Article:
Having made the transition out of Cessnas, Brent was at one point one of the highest time jump pilots in the aircraft that became his favorite jump ship. Standing out in skydiving as the only aircraft specifically designed from the ground up for parachute operations is the PAC-750XSTOL. Developed from the Cresco, a New Zealand crop dusting aircraft, the PAC took its roots from a heavy hauling yet nimble ship. Its light weight and high lift wing has made it one of the most efficient aircraft in the sport. Its very high power-to-weight ratio makes it possible to reach 12,000’ and return in just over 10 minutes.

“The fact that it has a stick control instead of a yoke control in the cockpit, lots of power and a responsive feel makes it a blast to fly. It’s got all the bells and whistles—including top-of-the-line GPS, which makes spotting a piece of cake—but when you’re flying it, she feels like a dive bomber, she comes down so fast! Watching jumpers that just exited your plane landing while you’re loading the next group is just cool.”

Yet there is no denying that sometimes the most popular aircraft has nothing to do with speed, efficiency or even comfort. Sometimes you simply want unique and cool! Take Perris Valley Skydiving in Southern California. When their fleet of two Twin Otters, a Skyvan and a few Cessnas didn’t seem to be enough, they added a big brother to the family. Delta Airlines first introduced the McDonnell Douglas DC-9 into passenger airline operations in 1965. Primarily used for passenger and cargo operations, the idea of using such a large jet-powered aircraft for skydiving was an idea that didn’t take shape until Ben Conaster, owner of Perris Valley, took a closer look. After years of research and planning, in 2008 the FAA made it the only airline transport-class jet certified for skydiving operations. It is by far the world’s largest and fastest tailgate jump ship, and the crews that fly her are unique in their field.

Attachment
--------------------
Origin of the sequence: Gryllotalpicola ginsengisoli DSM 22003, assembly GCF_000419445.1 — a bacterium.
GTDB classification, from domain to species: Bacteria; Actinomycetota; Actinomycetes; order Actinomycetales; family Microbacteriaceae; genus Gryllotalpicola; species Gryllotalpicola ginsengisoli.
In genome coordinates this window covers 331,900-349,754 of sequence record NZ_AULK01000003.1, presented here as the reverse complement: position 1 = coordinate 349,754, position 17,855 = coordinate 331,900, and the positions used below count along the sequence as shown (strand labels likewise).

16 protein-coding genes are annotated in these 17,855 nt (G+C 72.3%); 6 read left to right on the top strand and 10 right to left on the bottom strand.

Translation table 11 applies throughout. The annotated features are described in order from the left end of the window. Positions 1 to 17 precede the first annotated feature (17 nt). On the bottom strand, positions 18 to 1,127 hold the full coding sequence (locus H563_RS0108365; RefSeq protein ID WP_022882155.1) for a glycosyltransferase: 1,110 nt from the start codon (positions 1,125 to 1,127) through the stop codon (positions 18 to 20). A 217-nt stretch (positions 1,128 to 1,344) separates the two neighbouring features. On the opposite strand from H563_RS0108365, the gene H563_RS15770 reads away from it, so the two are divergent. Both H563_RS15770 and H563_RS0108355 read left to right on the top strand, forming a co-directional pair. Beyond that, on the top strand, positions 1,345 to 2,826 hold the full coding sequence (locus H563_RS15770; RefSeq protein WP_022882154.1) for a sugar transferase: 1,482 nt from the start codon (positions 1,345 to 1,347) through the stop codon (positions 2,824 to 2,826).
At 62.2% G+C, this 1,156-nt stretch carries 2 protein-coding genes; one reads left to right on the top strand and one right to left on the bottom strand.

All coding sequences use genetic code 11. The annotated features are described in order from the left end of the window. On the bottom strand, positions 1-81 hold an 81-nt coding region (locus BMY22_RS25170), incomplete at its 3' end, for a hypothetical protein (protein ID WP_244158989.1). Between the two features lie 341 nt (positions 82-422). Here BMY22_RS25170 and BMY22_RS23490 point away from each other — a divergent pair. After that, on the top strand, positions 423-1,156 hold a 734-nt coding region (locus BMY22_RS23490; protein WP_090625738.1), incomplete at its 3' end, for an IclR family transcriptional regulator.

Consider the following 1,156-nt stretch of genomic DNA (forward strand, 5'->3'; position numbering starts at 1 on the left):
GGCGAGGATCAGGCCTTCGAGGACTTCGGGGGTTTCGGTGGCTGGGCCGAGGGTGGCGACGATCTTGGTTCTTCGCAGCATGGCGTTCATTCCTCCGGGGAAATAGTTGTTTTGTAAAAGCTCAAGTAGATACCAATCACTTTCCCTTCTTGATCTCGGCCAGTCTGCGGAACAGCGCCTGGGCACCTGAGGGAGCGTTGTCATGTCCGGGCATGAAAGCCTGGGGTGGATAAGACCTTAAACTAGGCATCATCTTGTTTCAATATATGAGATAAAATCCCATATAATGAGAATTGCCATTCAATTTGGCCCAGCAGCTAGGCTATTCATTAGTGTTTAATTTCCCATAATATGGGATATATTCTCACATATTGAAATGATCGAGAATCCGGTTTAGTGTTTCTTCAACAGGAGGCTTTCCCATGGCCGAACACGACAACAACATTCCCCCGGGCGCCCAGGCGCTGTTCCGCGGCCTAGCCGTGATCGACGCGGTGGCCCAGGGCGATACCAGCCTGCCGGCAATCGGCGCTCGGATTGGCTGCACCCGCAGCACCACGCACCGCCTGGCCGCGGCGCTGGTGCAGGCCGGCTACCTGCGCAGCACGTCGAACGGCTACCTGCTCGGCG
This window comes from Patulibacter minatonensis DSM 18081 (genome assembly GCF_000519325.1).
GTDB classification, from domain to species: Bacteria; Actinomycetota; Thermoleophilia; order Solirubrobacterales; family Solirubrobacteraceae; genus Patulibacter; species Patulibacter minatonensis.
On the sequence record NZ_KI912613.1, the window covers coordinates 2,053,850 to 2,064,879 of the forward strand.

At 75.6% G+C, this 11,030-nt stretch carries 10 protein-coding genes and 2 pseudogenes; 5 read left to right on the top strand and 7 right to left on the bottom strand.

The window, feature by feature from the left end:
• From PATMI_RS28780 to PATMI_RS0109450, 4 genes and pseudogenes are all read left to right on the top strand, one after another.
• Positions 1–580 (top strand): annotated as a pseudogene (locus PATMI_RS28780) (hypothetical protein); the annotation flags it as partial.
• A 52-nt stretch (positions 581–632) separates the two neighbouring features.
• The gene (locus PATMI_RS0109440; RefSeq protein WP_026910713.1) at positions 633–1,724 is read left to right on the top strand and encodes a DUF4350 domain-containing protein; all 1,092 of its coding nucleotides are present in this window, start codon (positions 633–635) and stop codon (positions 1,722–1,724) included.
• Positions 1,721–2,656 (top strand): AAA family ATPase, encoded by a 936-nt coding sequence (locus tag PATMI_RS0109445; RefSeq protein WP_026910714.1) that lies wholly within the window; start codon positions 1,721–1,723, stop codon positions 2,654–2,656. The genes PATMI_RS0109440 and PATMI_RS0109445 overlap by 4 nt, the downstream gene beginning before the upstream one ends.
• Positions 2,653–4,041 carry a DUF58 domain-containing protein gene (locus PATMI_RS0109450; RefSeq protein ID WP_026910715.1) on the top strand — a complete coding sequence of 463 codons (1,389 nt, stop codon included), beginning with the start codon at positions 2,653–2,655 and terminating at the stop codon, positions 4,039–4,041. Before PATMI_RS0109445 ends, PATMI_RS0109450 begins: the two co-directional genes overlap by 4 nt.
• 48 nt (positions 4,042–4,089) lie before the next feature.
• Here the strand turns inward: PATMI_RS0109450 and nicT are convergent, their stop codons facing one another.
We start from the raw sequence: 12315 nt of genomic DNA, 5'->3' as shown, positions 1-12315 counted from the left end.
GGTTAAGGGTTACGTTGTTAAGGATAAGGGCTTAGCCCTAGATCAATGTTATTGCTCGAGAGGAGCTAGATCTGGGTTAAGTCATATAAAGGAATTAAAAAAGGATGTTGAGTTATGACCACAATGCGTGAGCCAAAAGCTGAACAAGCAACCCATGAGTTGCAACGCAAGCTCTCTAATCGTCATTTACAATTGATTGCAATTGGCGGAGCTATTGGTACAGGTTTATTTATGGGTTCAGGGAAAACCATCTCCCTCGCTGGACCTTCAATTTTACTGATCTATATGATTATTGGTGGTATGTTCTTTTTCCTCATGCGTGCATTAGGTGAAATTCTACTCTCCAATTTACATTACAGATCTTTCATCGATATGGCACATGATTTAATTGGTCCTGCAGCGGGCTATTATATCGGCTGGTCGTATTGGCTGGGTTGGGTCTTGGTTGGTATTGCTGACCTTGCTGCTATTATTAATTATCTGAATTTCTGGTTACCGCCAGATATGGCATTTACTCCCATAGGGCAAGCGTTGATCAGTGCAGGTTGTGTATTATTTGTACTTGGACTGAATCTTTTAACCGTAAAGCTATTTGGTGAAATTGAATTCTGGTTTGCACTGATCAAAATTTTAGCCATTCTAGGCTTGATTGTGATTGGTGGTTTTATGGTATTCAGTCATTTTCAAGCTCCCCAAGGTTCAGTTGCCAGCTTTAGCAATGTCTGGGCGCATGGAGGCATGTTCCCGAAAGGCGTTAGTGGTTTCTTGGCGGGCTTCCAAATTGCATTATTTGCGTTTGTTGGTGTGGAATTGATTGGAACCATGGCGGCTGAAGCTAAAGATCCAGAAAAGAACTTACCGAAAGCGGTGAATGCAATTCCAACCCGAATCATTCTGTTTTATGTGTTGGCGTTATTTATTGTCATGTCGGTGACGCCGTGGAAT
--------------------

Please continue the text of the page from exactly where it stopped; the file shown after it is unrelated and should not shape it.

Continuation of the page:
Not all popular and efficient aircraft used in skydiving come with wings though. For many years now, Skydive Cross Keys has operated the very popular Aérospatiale Alouette II helicopter. This ship provides a strong enough platform for jumpers to leap from at over 9,000’ while hovering, essentially allowing a zero-airspeed exit. Using the Alouette for everything from lower-altitude fun-jumper operations to tandem skydives, Cross Keys has thrilled jumpers and non-jumpers for years.

“For as much of a challenge as flying jumpers in a fixed wing aircraft can be, holding a hover over 2,000 meters up while jumpers hang from the skids is intense!” says Tom, a long-time rotor jump pilot. “It’s the most exciting passenger flying I’ve ever done.”

Toss into this wonderful aviation mix a wide variety of both fixed wing, rotorcraft and lighter than air, along with all the different pilots that fly them and you’ll find an incredible variety of ways to take to the skies and make a jump. As skydiving and aviation both continue to progress, we can only wonder what ships will be taking jumpers aloft in the future, and what pilots will decide that skydiving is where it’s at.

Dean Ricci

Monthly Columnist

About the author: Dean “Princess” Ricci has more than 6,000 hours of flight time; 5,000 of those have been piloting jump ships for skydiving. He calls Skydive Dubai home now after a grueling stint in the Caribbean flying for The Man.